Jordyn Deschene, Psy.D., is a 2022 graduate of the Psy.D. Program in Clinical Psychology at Antioch University, New England
- Karen Meteyer, PhD, Committee Chair
- Christina Tempesta, PsyD, Committee Member
- Nancy Ruddy, PhD, Committee Member
Lyme disease, post-treatment Lyme disease, caregiving, quality of life, caregiver burden, invalidation, mental health
As the rate of Lyme disease diagnoses increases in the United States, it can be assumed that the frequency at which post-treatment Lyme disease syndrome (PTLDS) is diagnosed will also increase. While research has been published on the experience of caregivers of other chronic illnesses, no studies have examined the experience of the PTLDS caregiver. This quantitative study sought to discover the most significant burdens, mental health status (levels of anxiety and depression), and level of invalidation experienced by the PTLDS caregiver. Thirty individual participants took part in this study. This study found that mental burden is a significant area of concern for PTLDS caregivers, that increased PTLDS symptomology is associated with increased financial concern, and that PTLDS caregivers endorsed a high rate of anxiety and depression symptoms related to the diagnosis. Invalidation did not appear to be experienced by the PTLDS caregiver in this sample. This study has clinical implications for medical professionals as they should be aware of the potential impact of medical invalidation, financial concern, and the burdens and mental health of the PTLDS caregiver.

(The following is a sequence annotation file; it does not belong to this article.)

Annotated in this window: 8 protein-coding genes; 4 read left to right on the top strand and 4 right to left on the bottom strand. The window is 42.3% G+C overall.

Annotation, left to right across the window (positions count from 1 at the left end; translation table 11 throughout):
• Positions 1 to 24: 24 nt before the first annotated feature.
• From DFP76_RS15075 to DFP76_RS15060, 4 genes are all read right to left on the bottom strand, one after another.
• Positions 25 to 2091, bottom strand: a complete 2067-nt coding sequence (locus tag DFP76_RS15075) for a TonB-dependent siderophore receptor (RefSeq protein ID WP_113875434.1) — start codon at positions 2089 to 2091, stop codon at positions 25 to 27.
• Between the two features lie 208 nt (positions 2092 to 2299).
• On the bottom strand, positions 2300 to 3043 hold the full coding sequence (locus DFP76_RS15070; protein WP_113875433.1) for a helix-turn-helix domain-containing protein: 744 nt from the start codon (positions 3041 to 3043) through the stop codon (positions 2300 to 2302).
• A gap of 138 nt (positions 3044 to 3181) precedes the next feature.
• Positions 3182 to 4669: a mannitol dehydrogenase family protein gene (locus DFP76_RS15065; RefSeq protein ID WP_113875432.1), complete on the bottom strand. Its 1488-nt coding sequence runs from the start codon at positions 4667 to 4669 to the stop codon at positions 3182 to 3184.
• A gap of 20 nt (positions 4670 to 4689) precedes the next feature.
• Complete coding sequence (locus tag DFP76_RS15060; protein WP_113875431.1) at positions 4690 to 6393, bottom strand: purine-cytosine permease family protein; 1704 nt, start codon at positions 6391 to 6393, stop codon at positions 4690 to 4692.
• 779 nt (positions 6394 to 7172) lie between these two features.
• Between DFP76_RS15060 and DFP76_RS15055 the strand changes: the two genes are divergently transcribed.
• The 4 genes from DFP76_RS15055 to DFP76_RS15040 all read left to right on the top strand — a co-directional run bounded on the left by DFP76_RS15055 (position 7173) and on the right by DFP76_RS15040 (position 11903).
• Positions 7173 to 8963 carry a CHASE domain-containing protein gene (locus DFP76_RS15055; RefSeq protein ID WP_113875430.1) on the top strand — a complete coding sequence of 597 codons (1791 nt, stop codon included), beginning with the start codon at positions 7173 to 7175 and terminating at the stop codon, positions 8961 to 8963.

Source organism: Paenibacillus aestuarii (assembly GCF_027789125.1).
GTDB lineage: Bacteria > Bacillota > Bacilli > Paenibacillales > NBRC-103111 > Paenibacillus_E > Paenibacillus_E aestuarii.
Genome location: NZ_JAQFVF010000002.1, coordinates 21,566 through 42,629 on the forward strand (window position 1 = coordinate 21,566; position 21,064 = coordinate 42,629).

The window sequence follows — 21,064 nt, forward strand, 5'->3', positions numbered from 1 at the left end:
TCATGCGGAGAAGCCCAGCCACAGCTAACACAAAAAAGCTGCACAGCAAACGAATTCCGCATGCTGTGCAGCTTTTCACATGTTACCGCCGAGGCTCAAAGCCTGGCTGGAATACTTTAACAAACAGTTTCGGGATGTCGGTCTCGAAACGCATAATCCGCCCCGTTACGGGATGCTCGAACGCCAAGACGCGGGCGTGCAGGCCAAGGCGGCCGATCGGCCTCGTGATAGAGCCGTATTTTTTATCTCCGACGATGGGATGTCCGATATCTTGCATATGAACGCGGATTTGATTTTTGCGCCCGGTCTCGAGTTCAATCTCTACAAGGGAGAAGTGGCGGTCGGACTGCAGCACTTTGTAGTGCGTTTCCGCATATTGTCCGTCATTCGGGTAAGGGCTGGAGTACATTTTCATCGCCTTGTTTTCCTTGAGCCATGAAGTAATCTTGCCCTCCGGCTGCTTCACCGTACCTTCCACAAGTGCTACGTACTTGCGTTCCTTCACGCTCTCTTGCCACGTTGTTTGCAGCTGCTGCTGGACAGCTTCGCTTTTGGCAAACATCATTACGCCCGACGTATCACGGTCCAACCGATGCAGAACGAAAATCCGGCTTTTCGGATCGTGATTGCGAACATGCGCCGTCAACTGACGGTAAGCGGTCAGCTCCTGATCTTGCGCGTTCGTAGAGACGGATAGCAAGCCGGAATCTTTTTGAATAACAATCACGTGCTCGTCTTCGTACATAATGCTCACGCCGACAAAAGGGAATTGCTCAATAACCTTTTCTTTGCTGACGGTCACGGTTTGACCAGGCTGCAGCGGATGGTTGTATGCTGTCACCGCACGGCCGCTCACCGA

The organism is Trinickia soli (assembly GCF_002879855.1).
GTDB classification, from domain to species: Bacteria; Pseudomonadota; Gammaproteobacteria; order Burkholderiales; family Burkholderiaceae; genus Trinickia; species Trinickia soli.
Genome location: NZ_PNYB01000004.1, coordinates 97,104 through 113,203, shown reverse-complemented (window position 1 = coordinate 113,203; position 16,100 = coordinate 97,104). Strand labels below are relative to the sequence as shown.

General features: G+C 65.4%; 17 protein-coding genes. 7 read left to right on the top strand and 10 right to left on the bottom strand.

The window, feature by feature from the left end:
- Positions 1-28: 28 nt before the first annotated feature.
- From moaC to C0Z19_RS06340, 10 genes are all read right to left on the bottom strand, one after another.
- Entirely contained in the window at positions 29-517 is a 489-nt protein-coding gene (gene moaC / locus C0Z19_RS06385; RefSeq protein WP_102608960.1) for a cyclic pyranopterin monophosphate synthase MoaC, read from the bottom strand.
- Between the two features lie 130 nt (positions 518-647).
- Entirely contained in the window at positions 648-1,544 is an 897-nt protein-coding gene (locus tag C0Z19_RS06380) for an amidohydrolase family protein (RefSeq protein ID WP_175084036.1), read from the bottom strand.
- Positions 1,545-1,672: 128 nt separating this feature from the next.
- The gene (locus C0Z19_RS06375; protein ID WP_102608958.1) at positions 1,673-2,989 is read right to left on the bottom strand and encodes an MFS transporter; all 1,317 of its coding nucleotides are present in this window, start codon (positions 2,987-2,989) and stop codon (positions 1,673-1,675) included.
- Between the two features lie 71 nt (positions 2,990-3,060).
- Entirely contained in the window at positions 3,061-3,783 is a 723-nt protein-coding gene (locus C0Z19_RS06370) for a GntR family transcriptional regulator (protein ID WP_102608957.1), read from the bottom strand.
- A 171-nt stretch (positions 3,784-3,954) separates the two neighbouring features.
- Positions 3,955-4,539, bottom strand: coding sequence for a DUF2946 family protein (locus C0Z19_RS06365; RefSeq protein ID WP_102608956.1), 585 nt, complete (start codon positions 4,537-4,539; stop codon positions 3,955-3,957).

Deschene, J. (2022). The Caregiver’s Experience of Post-Treatment Lyme Disease Syndrome. https://aura.antioch.edu/etds/874